Mineral oil residues that seep into foodstuffs from packaging materials are unsettling to many consumers and pose a problem for the industry. The new, so-called Mineral Oil Ordinance, which the Federal Government has just signed off, is designed to ease the problem. At the beginning of March 2017, the Federal States and associations received a draft of this Ordinance with a view to obtaining their comments. At an international symposium held in Dusseldorf just a few days later, on 28 and 29 March, Akademie Fresenius devoted its attention to the question of how to deal with mineral oil residues and synthetic hydrocarbons in food. Numerous experts from the industry, the analytical field and the authorities emphasised the importance of this topic, the urgent need for the industry and the authorities to act and why more research and analytics are necessary to get a grip on this complex subject.
Mineral oil saturated hydrocarbons (MOSH = mineral oil saturated hydrocarbons and MOAH = mineral oil aromatic hydrocarbons) can seep into foodstuffs from food packaging materials made of recycled paper which may, for example, contain printer’s ink. The body can easily absorb MOSH and MOAH from food; MOSH accumulates in body fat and the organs, such as the spleen and the liver. The draft of the new Mineral Oil Ordinance is designed to commit manufacturers to protect foodstuffs placed in recycled boxes through using suitable inner bags or boxes with a special, barrier-effect coating.
MOSH and MOAH are omnipresent throughout the supply chain
Functional barriers, such as inner bags and films, are not sufficient to totally eliminate the problem. There are also a lot of other causes of mineral oil products in foodstuffs and ways in which these are passed on, e.g. lubricants, mould oils, detergents – or even simply from the local environment. Reinhard Matissek, Director of the Food Chemistry Institute of the Association of the German Confectionery Industry (LCI) in Cologne, called for the whole food supply chain to be taken into account. Traces of MOSH and MOAH were omnipresent throughout this chain, he stated. Whereas the experts involved in mineral oil residues in food originally concentrated first and foremost on the packaged end products sitting on supermarket shelves, more and more consideration is now being given to potential entry points during transport and storage. For example, transport containers and gunny sacks used to transport raw materials. In this connection, Lionel Spack from Nestlé Quality Assurance Center reported that his food company was currently working with its local cocoa and coffee suppliers directly in the countries of origin to improve the quality of their gunny sacks or to exchange these for other types of containers. Having said that, he also stated that a lot had already been done during the past 20 years; concentrations found in foodstuffs were now actually lower than in the 1990s.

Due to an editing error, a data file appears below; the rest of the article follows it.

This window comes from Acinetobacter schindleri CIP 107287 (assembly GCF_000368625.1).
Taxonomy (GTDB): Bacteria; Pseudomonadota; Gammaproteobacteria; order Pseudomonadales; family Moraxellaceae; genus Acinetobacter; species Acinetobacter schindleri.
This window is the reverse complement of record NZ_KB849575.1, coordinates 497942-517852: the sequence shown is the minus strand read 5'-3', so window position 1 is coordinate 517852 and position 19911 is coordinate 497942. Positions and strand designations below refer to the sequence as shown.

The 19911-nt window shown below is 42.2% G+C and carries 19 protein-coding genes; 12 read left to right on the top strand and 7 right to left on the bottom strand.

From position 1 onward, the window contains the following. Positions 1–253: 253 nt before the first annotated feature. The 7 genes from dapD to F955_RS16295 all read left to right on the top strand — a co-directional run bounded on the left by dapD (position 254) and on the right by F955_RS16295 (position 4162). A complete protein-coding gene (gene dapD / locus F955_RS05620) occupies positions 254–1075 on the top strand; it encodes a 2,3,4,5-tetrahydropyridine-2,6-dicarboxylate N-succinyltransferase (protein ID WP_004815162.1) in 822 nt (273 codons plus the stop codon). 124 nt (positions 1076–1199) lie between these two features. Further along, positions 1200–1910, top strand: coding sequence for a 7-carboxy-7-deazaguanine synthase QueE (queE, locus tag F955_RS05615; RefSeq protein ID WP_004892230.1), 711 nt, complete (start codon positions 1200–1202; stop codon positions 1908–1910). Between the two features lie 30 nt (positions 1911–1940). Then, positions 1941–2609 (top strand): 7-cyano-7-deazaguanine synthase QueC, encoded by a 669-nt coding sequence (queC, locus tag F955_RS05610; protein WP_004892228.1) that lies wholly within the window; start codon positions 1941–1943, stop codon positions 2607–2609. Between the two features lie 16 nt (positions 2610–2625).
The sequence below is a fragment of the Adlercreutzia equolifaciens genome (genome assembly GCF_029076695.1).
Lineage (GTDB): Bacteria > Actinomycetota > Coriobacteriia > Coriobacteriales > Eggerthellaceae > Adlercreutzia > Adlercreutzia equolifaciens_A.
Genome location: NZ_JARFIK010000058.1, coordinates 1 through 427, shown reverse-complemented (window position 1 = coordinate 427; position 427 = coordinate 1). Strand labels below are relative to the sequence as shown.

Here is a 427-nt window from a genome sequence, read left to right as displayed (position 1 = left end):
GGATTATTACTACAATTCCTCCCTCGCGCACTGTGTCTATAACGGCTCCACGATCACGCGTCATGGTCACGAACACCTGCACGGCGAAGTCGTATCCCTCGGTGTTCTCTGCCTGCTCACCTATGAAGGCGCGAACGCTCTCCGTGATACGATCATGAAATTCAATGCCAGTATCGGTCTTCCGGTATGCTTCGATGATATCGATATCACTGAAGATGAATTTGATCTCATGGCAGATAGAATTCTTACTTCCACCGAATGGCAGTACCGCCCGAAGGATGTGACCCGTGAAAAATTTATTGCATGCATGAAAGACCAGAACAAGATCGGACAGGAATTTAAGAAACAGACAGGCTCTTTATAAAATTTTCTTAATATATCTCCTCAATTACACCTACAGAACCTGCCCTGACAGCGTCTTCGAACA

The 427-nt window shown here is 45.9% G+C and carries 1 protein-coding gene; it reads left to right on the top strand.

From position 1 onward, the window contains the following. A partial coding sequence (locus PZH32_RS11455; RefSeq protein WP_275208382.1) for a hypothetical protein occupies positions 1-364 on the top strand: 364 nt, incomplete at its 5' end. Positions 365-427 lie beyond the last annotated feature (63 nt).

Findings from animal trials based on MOSH
Konrad Grob of the Cantonal Laboratory Zurich reported on trials which tested the effects of MOSH on rats and went on to compare the results with those found in human tissues. The most important conclusion to emerge was that the concentration of MOSH in human organs which had previously been estimated based on animal trials had actually been underestimated by a factor of 100-1000 - in particular when considering the fact that certain MOSH were accumulated over longer periods of time (even a lifetime). When the high concentrations found in the human liver and spleen were used in rats, their organs increased in weight - which Grob put down to a reaction to damage. He, therefore, considered it possible that previous mineral oil contamination levels may already have led to gradual organ damage in certain individuals. Therefore, he recommended introducing thresholds for critical mineral oil products that are lower than those in force today.
Increasing pressure on the manufacturers
Matthias Wolfschmidt of the Foodwatch consumer protection organisation reported on the results of the campaigns carried out by Foodwatch and other NGOs to combat the contamination of food through mineral oil substances. He noted that the campaigns organised since 2015 had been crowned by success: This topic was now on the political, media and industry agenda. Last year, for example, “virtually all the French supermarkets committed to clear requirements vis-à-vis their suppliers”. Dealers in Holland and Germany were now following this example.
Wolfschmidt also appealed to food manufacturers: Without a doubt, the task of producing mineral oil-free packaging and foodstuffs was extremely complex. Nevertheless, many products were found to contain little or no measurable levels of MOSH and MOAH - showing that this task can be resolved. Suitable tools were available to reduce the sources of contamination: “Technical solutions to avoid the migration of mineral oil residues into foodstuffs are ready and waiting.”
Example: COOP in Denmark: Awareness has reached the food trade
Malene Teller Blume, Quality Manager at COOP Denmark, Denmark’s largest food chain, gave a report on the company’s own efforts and decisions to remove certain foodstuffs with problematic packaging from its product range. COOP has already gained experience through its ban on microwave popcorn packaging containing too many perfluorinated carbons (PFC). This campaign got a great deal of attention and positive coverage, Blume went on to report. COOP has also recognised the fact that the problem of mineral oil residues poses a real challenge. The company would like to see an increase in transparency and more regulations on the part of the national and European legislators in this area.
+++ Additional date in autumn 2017 +++
International Fresenius Conference
7 and 8 November 2017 in Dusseldorf/Germany